EFF has the story, that they have allied with privacy groups, think tanks, academics and technology companies (including Googling) to seek reform of the 1986 Electronic Communications Privacy Act.
As the EFF post notes, what is most remarkable is that the joint desire to see a twenty-five year old law brought up to speed far outstrips the differences on the issue between the different members of the new Digital Due Process coalition.
The group recommends that the legal standards under which the government can obtain private communications and records be clarified and strengthened in order to:
* Better protect the privacy of communications and documents you store in the cloud
* Better protect you against secret tracking of your location through your cell phone or any other mobile device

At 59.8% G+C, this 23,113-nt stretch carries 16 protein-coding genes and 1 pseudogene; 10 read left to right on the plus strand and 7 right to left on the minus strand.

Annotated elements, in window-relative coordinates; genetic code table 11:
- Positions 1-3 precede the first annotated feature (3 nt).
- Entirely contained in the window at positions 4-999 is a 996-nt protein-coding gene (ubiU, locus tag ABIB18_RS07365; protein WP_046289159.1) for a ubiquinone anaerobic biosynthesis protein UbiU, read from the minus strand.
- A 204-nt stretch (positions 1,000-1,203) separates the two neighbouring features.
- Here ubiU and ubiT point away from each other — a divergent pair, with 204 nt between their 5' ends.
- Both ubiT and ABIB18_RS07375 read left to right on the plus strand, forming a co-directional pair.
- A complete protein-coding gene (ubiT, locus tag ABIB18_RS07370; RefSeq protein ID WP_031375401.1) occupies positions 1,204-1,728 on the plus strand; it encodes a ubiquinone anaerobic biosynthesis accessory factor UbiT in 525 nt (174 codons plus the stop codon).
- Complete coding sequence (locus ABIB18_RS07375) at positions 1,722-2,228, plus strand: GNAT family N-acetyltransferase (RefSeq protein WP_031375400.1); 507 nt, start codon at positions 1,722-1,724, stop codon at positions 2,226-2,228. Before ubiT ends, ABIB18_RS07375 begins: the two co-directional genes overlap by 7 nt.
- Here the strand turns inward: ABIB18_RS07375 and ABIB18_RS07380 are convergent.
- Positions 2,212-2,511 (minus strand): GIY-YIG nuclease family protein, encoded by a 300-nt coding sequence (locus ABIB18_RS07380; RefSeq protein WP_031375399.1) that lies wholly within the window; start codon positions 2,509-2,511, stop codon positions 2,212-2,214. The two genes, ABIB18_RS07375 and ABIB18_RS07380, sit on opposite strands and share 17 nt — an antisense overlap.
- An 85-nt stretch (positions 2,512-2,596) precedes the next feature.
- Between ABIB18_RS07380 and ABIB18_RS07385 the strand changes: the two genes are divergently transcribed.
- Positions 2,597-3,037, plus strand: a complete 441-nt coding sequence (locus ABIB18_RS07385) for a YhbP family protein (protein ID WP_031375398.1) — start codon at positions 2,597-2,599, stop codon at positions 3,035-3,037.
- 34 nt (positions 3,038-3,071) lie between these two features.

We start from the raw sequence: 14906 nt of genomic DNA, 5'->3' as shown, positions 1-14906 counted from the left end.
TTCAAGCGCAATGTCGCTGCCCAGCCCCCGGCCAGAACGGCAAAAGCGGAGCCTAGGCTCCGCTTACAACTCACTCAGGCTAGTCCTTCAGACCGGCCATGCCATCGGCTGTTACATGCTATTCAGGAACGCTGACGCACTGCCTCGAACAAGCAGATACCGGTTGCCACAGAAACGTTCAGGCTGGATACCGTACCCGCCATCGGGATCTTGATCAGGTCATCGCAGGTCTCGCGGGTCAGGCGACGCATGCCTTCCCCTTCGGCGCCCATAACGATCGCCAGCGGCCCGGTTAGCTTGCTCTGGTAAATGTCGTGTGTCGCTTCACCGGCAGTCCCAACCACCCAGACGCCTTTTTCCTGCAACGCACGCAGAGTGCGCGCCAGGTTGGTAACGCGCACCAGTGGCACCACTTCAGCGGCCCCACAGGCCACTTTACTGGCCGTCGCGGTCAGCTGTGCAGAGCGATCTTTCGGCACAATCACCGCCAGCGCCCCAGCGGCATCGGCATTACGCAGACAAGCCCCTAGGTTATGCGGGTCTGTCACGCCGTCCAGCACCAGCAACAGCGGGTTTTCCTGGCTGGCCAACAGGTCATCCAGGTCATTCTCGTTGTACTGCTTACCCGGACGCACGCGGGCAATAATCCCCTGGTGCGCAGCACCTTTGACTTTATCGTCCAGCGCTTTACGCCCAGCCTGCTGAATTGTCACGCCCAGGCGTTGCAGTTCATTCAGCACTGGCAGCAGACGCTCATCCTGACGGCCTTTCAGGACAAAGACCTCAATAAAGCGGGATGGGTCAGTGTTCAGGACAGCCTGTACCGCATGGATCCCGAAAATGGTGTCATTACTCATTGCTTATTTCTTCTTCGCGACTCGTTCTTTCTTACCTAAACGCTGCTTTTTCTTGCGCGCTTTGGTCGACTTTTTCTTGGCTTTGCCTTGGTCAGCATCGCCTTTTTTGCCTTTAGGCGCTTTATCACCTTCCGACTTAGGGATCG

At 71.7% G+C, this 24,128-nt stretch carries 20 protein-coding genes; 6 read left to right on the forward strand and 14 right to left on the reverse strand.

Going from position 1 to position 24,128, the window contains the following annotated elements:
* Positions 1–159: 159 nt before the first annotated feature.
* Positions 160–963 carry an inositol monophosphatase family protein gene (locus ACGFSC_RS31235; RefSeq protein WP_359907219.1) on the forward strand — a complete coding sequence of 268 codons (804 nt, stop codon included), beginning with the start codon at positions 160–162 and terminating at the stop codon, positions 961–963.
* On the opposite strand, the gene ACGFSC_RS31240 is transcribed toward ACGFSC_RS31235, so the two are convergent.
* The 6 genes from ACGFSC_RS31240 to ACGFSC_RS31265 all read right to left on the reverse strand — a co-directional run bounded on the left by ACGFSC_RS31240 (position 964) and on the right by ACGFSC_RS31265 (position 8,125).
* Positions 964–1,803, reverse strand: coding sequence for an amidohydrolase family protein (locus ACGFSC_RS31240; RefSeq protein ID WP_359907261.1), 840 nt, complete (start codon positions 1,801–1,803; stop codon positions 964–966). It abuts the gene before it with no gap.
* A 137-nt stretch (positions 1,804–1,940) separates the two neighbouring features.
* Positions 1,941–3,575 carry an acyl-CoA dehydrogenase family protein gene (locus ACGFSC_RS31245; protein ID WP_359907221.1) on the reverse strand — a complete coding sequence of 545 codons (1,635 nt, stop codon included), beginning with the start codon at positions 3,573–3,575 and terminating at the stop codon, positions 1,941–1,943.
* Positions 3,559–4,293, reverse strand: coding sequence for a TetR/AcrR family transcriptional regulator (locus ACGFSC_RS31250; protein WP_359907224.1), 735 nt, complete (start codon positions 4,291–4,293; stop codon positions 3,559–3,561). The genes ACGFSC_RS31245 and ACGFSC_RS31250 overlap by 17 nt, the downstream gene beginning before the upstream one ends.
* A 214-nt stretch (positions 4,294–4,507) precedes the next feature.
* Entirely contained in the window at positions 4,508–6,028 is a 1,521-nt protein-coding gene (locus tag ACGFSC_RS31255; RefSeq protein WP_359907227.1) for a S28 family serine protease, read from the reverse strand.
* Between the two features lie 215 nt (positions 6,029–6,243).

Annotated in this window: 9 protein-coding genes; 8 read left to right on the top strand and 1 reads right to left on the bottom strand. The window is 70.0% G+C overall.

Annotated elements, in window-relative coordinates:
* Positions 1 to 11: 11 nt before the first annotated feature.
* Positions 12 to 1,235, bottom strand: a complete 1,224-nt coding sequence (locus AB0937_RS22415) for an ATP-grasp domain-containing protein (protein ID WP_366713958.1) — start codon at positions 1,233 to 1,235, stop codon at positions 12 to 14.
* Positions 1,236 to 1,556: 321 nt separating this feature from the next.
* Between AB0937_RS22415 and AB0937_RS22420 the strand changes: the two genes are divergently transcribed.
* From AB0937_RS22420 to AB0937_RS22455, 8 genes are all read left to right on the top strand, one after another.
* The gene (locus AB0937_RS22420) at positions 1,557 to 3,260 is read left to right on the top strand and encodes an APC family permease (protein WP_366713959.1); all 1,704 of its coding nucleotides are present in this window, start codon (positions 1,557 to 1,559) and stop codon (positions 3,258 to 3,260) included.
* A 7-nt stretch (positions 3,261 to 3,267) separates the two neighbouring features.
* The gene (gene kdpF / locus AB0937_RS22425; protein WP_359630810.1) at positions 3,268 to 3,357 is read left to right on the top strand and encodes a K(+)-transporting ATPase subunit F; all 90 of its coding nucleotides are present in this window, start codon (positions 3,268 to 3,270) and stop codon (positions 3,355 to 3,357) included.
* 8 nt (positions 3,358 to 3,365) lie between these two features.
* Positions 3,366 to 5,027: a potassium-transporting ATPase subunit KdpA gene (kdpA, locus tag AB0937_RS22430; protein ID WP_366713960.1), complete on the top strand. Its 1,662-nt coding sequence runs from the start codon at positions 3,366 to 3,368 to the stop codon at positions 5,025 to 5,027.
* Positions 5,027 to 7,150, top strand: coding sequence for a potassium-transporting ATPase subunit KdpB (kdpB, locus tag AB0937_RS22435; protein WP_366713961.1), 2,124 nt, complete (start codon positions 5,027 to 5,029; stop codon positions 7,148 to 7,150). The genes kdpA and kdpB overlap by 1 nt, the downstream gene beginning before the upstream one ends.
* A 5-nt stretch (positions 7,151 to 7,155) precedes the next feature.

* Better protect you against secret monitoring of when and with whom you communicate over the telephone or the Internet
* Better protect innocent Americans against government fishing expeditions through masses of communications data unrelated to a criminal suspect
These are the minimum points all members will be pursuing but many may push for further reform. As a common intersection, these four changes would net a considerable improvement over the current state of a law drafted well before the Web was invented and when few people could envision the breadth and depth of capabilities we’d see realized in today’s smart phones and other mobile computing devices.